Three days after Donald Trump named his campaign foreign policy team in March 2016, the youngest of the new advisers sent an email to seven campaign officials with the subject line: “Meeting with Russian Leadership - Including Putin.”
The adviser, George Papadopoulos, offered to set up “a meeting between us and the Russian leadership to discuss US-Russia ties under President Trump,” telling them his Russian contacts welcomed the opportunity, according to internal campaign emails read to The Washington Post.
The proposal sent a ripple of concern through campaign headquarters in Trump Tower. Campaign co-chairman Sam Clovis wrote that he thought NATO allies should be consulted before any plans were made. Another Trump adviser, retired Navy Rear Adm. Charles Kubic, cited legal concerns, including a possible violation of U.S. sanctions against Russia and of the Logan Act, which prohibits U.S. citizens from unauthorized negotiation with foreign governments.
But Papadopoulos, a campaign volunteer with scant foreign policy experience, persisted. Between March and September, the self-described energy consultant sent at least a half-dozen requests for Trump, as he turned from primary candidate to party nominee, or for members of his team to meet with Russian officials. Among those to express concern about the effort was then-campaign chairman Paul Manafort, who rejected in May 2016 a proposal from Papadopoulos for Trump to do so.
The exchanges are among more than 20,000 pages of documents the Trump campaign turned over to congressional committees this month after review by White House and defense lawyers. The selection of Papadopoulos’s emails were read to The Post by a person with access to them. Two other people with access to the emails confirmed the general tone of the exchanges and some specific passages within them.
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Papadopoulos emerges from the sample of emails as a new and puzzling figure in the examination of the Trump campaign’s contacts with Russian officials and their proxies during the 2016 election, now the subject of a special-counsel investigation.
Less than a decade out of college, Papadopoulos appeared to hold little sway within the campaign, and it is unclear whether he was acting as an intermediary for the Russian government, although he told campaign officials he was.
While the emails illustrate his eagerness to strengthen the campaign’s connections to the Russian government, Papadopoulos does not spell out in them why it would be in Trump’s interest to do so. His entreaties appear to have generated more concern than excitement within the campaign, which at the time was looking to seal the Republican nomination and take on a heavily favored Hillary Clinton in the general election.
But the internal resistance to Papadopoulos’s requests is at odds with other overtures Trump allies were making toward Russia at the time, mostly at a more senior level of the campaign.
Three months after Papadopoulos raised the possibility of a meeting between Trump and Russian President Vladimir Putin, the president’s son Donald Trump Jr. and son-in-law Jared Kushner met with a delegation led by a Russian lawyer offering to provide damaging information on Clinton.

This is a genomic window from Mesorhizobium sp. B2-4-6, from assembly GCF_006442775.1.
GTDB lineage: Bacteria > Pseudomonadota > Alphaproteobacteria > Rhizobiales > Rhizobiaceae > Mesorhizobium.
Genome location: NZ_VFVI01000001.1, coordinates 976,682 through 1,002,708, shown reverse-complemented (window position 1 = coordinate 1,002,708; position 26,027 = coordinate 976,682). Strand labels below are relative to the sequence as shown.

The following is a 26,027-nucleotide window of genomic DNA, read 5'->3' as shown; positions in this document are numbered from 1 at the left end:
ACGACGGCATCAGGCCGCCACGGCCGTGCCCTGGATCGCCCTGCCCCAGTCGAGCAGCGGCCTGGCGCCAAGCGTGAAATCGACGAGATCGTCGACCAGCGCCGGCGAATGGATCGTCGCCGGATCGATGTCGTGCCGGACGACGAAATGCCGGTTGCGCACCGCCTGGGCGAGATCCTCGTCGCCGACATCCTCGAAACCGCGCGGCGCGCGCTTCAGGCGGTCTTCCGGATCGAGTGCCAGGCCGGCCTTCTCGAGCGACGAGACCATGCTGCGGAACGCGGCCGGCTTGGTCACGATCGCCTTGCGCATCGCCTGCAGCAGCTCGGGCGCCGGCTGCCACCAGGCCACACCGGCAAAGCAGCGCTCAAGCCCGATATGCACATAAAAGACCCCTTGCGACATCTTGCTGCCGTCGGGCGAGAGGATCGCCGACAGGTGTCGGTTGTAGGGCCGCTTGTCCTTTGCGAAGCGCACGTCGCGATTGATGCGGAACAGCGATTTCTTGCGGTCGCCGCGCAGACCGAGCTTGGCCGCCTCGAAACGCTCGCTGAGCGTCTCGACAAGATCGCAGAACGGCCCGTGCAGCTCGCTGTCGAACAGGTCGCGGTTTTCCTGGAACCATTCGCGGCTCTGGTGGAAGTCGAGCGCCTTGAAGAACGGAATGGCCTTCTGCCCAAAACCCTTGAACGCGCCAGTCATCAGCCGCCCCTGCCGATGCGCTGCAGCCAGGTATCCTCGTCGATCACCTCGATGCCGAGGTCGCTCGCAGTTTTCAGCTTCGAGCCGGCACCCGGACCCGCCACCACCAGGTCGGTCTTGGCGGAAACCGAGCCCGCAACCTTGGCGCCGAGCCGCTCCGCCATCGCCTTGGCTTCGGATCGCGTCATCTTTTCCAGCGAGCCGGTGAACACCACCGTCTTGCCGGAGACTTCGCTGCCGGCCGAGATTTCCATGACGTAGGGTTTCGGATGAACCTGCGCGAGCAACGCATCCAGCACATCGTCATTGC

Manafort attended that Trump Tower session in June 2016, a meeting now under scrutiny in the special counsel’s collusion inquiry. But the new emails reveal that Manafort had rejected a request from Papadopoulos just the previous month to set up a meeting between Trump and Russian officials.
In July 2016 and again two months later, Jeff Sessions, then a senator and senior foreign policy adviser to Trump, met with Russian Ambassador Sergey Kislyak.
And also in July, a few weeks after Papadopoulos asked his superiors whether other campaign advisers or aides could accept some of the Russians’ invitations, Carter Page, another foreign policy adviser, spoke at a Russian university in Moscow. Page said he made the trip independently of the campaign.
To experts in Russian intelligence gathering, the Papadopoulos chain offers further evidence that Russians were looking for entry points and playing upon connections with lower-level aides to penetrate the 2016 campaign.
Former CIA director John Brennan in May told the House Intelligence Committee that he had seen worrisome evidence of “contacts and interactions” between Russian officials and the Trump campaign, although he offered no specifics.
Steven L. Hall, who retired from the CIA in 2015 after 30 years of managing the agency’s Russia operations, said when told by The Post about the emails: “The bottom line is that there’s no doubt in my mind that the Russian government was casting a wide net when they were looking at the American election. I think they were doing very basic intelligence work: Who’s out there? Who’s willing to play ball? And how can we use them?”
Papadopoulos, a former intern and researcher at the conservative Hudson Institute, was on a list of campaign volunteers that Trump announced as his foreign policy advisory team during a meeting with The Post’s editorial board in March 2016. Trump called Papadopoulos an “excellent guy.”